• Is maths vital for routine software development (CRUD/web applications)? Probably not (IMO) provided you can acquire those skills in logical thinking etc some other way.
  • Is maths helpful for routine software development? Probably.
  • Is maths helpful for non-routine software development? Absolutely.

  • But that's just my view, so maybe I've just been coasting along in a sheltered backwater all these years. It's probably time to start working my way through Project Euler!
    Jayesh A Lalwani
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      28

    Someone here had posted this link before (I forgot who exactly). This blog makes a case for blue collar coders.

    I think to some degree, the software engineering profession as a whole is shooting itself in the foot by requiring all software developers to be highly trained. We need software engineers to be analytical, and problem solving skills, because a smart software engineer is a flexible software engineer. You can take a smart person, and throw him/her into any project, and s/he will be successful. However, most day to day jobs in software engineering don't require analytical thinking. If you have already learnt a toolset, and you are given a problem that fits the toolset, you can blindly apply the toolset to the problem, and you can implement the functionality rather quickly. By requiring that every person who touches the code be highly analytical, we increase the cost of producing code

    We do need people with problem solving abilities, but it would be beneficial to have people who know the tools focus on day to day menial jobs, and have software engineers focus on actually solving problems.

    To draw an analogy, the term "engineer" used to mean "the person who drives the engine" (well it still does. train drivers are called engineers). It used to be that the machines that engineers built were so complicated that you needed engineers to drive the engine. You needed (what was at the time) white collar workers do the menial tasks of operating the engine. However, over time, the engineering profession grew so that engineers stopped driving the engine, and designed the engines so that someone coming out of trade school could be taught to drive the engine, and engineers could focus on designing well performing engines. Heck, car engines are so simple to operate now that 16 year olds can operate them.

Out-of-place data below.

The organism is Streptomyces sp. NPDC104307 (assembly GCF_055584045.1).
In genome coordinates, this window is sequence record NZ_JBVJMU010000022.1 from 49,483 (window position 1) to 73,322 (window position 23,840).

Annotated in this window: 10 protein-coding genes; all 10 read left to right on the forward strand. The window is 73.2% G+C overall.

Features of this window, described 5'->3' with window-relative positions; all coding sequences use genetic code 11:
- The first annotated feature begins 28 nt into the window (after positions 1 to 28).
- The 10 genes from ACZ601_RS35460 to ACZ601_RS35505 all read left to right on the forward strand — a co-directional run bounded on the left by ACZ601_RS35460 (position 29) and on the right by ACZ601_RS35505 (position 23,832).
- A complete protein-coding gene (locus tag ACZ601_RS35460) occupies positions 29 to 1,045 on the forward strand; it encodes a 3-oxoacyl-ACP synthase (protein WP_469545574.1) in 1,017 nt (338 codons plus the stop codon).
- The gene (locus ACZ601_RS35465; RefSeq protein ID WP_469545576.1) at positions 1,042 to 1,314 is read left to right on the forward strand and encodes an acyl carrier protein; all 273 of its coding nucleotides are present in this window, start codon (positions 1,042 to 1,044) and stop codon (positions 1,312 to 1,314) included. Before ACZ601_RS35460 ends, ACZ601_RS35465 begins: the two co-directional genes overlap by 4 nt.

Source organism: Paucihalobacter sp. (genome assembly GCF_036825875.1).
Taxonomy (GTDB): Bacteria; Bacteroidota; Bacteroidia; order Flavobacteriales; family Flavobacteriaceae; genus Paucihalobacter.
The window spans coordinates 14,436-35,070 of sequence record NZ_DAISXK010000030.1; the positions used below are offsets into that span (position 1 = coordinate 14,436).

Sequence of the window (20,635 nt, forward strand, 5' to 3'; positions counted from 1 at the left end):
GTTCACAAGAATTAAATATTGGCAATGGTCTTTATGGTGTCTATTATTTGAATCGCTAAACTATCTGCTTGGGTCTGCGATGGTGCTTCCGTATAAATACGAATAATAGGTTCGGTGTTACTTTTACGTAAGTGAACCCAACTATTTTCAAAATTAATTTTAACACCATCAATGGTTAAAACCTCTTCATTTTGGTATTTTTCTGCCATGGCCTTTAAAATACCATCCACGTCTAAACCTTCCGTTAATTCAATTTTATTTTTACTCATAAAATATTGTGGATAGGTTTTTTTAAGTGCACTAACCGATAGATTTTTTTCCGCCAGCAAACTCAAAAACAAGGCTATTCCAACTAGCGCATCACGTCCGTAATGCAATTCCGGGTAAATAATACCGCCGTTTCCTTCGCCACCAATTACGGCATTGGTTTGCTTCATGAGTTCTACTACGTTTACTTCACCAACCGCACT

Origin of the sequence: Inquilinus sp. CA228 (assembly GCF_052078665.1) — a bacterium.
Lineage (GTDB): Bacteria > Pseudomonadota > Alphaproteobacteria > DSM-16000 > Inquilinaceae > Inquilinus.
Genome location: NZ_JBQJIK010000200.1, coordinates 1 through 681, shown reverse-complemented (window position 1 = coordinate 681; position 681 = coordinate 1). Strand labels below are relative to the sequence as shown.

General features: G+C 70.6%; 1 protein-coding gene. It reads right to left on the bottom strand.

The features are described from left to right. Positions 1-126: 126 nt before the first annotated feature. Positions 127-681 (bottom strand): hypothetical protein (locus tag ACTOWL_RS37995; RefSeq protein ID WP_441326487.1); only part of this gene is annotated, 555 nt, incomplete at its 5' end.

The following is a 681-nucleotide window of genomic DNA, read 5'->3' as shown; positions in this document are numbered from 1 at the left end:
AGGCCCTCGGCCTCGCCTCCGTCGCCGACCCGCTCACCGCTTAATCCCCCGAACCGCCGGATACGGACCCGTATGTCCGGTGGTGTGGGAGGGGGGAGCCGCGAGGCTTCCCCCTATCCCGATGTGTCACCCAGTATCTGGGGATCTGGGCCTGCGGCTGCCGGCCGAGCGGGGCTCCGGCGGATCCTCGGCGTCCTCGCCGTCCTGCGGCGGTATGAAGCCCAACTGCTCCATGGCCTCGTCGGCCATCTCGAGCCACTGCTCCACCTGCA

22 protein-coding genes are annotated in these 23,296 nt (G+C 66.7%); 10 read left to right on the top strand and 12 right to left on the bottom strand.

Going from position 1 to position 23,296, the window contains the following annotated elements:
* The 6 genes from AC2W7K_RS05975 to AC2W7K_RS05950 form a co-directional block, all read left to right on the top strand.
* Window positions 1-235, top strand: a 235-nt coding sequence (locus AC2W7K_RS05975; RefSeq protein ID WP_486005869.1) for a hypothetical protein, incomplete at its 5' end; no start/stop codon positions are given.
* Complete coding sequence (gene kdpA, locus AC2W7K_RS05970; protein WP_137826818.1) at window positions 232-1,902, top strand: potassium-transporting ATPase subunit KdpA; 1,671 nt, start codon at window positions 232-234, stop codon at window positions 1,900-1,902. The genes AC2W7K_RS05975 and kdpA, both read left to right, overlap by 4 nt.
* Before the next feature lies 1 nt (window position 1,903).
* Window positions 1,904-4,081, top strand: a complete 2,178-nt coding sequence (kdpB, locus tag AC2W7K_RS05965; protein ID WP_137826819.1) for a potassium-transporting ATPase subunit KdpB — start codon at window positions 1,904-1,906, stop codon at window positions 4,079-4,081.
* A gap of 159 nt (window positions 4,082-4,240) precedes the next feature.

IMO, the software engineering profession is at the same stage. Our tools and techniques are so complicated that we need an engineer to use them. The engine is so complicated that you need an engineer to drive it. It would be good if software engineers could get out of the drivers seat, and focus more on developing tools that blue collar workers can use to implement the end product.
    Jeanne Boyarsky
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    156

    Jayesh A Lalwani wrote:We do need people with problem solving abilities, but it would be beneficial to have people who know the tools focus on day to day menial jobs, and have software engineers focus on actually solving problems.

    I'm curious what you consider a menial job in tech. I interview "developers" who can't write a simple loop. And some of them I believe really are "developing" - in that they are assembling things, copying heavily from examples and the like. But I don't have any use for someone like that in my shop.

    Even boring tasks like "convert this from EJB to Spring" require problem solving skills. Figuring out what to do when it doesn't work, researching, trying out different things, etc.


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    Bear Bibeault
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      67

    Yeah, us stoopid web developers ain't needing to know nuthin.


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    chris webster
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      16

    Jeanne Boyarsky wrote:...Even boring tasks like "convert this from EJB to Spring" require problem solving skills. Figuring out what to do when it doesn't work, researching, trying out different things, etc.

    I think we're drifting back to the old problem of what the best predictors are for a good developer with those problem-solving skills. Is it university-level maths? A CS degree? Hands-on experience? As far as I can tell, it can be all or none of those things. I'm just a grunt developer myself, and would not claim to be any kind of guru, but if even I am spotting these problems - CS graduates who can't code, experienced developers who understand nothing, developers with no interest in extending their skills etc - it suggests we have a real problem in this industry in figuring out what makes a good developer.

    As for the blue-collar/white-collar divide, I'm not sure we can afford to take such a rigid approach. Most business application projects don't require an MIT graduate (or a JavaScript Ninja ) to implement routine functionality. But it's all too common for the "easy" tasks (that Jayesh's blue-collar developers might handle) to become more complicated, so we still need a fundamental level of problem-solving skills, however you acquire those skills and whichever branch of the industry you find yourself in.